Distinguished Philadelphia piano teacher strikes chord with students

PHILADELPHIA, Pennsylvania (WPVI) -- "I began piano lessons at the age of 6, but never thought of it really as a career per se until I was maybe around 14," said Dr. Charles Abramovic.

Despite his young age, Abramovic says the time was right to introduce himself to the world as a piano prodigy. When he was 14, he won a contest sponsored by the Pittsburgh Symphony. Three years later, at the age of 17, he earned a spot studying at the Curtis Institute of Music.

"People at Curtis get in at the age of 11 and 12, that's not necessarily that young," he said.

But his skills were still enough to strike a chord. Abramovic, 66, enjoyed a career freelancing, accompanying, and performing solo with various orchestras. In 1986, he returned to school to pursue a doctoral degree in music with Temple University. Two years later, he was hired as a piano teacher.

"I've been here ever since and loved every minute," he said.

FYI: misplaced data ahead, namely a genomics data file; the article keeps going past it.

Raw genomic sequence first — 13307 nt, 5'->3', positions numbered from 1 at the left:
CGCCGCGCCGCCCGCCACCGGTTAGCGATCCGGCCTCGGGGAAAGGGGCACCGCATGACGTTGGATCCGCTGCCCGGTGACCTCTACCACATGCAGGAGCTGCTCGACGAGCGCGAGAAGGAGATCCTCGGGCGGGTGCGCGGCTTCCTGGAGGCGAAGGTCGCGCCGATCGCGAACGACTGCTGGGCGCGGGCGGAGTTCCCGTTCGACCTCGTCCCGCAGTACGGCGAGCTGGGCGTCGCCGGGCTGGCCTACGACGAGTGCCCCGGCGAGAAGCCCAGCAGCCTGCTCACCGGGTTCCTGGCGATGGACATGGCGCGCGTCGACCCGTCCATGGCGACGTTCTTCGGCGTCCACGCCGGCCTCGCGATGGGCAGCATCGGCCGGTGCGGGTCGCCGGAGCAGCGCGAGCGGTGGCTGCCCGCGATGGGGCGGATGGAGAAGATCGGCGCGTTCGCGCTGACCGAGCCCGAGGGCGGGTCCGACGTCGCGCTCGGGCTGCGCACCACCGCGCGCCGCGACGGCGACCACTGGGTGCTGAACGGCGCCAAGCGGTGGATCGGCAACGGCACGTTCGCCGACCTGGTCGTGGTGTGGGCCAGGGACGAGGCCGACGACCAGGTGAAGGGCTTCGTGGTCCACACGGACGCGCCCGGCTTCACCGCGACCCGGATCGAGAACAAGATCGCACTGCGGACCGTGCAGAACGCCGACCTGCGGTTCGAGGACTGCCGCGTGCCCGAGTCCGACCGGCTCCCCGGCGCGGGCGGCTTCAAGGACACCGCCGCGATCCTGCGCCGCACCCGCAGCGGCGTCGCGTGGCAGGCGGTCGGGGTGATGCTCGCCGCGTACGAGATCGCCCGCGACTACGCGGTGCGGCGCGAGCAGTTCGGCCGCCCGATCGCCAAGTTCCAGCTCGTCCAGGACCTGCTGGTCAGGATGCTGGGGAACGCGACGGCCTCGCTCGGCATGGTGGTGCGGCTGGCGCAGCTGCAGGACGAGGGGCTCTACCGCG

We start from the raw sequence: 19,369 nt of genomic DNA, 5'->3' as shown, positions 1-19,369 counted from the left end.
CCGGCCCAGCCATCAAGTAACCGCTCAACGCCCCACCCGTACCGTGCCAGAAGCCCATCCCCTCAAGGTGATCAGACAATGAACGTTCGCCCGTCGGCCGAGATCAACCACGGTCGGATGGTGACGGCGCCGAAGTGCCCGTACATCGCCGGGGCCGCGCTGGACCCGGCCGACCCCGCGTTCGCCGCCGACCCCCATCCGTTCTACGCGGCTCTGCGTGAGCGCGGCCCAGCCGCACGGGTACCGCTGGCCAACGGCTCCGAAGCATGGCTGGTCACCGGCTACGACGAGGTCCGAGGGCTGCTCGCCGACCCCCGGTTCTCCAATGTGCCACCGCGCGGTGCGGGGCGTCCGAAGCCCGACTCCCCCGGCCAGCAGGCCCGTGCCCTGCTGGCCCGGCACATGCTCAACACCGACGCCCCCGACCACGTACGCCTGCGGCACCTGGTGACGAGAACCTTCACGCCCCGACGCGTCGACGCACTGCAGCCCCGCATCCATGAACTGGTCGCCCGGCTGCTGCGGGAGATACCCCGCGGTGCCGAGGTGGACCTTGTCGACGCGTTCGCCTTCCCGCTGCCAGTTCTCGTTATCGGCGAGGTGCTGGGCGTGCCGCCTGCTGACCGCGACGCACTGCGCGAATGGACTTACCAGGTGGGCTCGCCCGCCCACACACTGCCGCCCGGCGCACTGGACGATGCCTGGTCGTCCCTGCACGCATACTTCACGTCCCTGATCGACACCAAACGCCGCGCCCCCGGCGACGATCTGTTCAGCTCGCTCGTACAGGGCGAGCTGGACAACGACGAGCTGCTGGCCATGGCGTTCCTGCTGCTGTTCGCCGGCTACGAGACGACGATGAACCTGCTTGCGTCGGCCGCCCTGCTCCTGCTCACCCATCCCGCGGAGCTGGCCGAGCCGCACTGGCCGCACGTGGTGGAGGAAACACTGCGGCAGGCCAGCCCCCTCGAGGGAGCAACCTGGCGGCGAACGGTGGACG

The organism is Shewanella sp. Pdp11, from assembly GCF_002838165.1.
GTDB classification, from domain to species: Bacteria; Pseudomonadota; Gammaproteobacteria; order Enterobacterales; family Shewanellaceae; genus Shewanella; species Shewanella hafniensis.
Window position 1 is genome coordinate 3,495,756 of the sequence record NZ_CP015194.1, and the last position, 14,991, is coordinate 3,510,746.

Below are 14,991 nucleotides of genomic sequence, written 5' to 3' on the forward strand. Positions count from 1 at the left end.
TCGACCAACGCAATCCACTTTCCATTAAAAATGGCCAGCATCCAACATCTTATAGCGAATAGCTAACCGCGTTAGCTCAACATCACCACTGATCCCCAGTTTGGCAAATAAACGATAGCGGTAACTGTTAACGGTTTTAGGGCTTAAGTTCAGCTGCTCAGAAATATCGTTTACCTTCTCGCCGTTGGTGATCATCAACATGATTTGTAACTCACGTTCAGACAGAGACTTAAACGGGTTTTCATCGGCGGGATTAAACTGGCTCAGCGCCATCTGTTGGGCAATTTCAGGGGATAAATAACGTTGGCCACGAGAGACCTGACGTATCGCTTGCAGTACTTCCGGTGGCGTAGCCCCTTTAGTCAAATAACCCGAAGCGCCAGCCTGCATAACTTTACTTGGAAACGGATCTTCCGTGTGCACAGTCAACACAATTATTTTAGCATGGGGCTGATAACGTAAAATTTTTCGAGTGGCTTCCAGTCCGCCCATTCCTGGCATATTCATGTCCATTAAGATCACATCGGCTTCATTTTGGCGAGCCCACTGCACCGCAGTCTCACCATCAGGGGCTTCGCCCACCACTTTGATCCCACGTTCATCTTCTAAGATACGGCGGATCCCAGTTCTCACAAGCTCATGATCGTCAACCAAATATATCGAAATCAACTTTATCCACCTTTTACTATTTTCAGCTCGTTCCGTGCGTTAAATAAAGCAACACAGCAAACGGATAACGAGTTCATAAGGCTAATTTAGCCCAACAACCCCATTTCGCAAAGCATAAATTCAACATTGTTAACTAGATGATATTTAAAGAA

He credits multiple mentors for his continued success over the years. Thus, the opportunity to pay it forward as an educator is always a thrill.

"There's so many things involved in teaching music at a higher level because at this point, students have made a serious commitment to music," said Abramovic. "We have people coming from China and Korea and Brazil and Philadelphia. And they all have different experiences."

One of those students is Bolun Zhang, who is pursuing professional studies after receiving his master's degree. He came to Philadelphia from Inner Mongolia to perfect his skills.

"I actually want to become a piano teacher, said Zhang. "In my hometown, music education is still not quite good. I just want to help them to improve their professional level."

Despite his dazzling talents on the keys, Zhang says he still has much to learn from Dr. Abramovic.

"Before I came here, I had a lot of skill problems," he said. "So when I ask him, he always gives me very, very precise details."

It was that teaching prowess that earned Dr. Abramovic a nomination to the Steinway & Sons Teacher Hall of Fame. Founded in 2019, the prestigious roster has inducted 44 teachers from the United States and Canada this year.

"I must say, this is very, very nice," said Abramovic. "This is not why we teach, but it's nice to be acknowledged as a teacher."

His name will now be displayed on a commemorative wall inside the Steinway & Sons factory.

"Steinway has always been my favorite piano to play," said Abramovic.

To learn more about Temple University's Boyer College of Music and Dance, visit their website.

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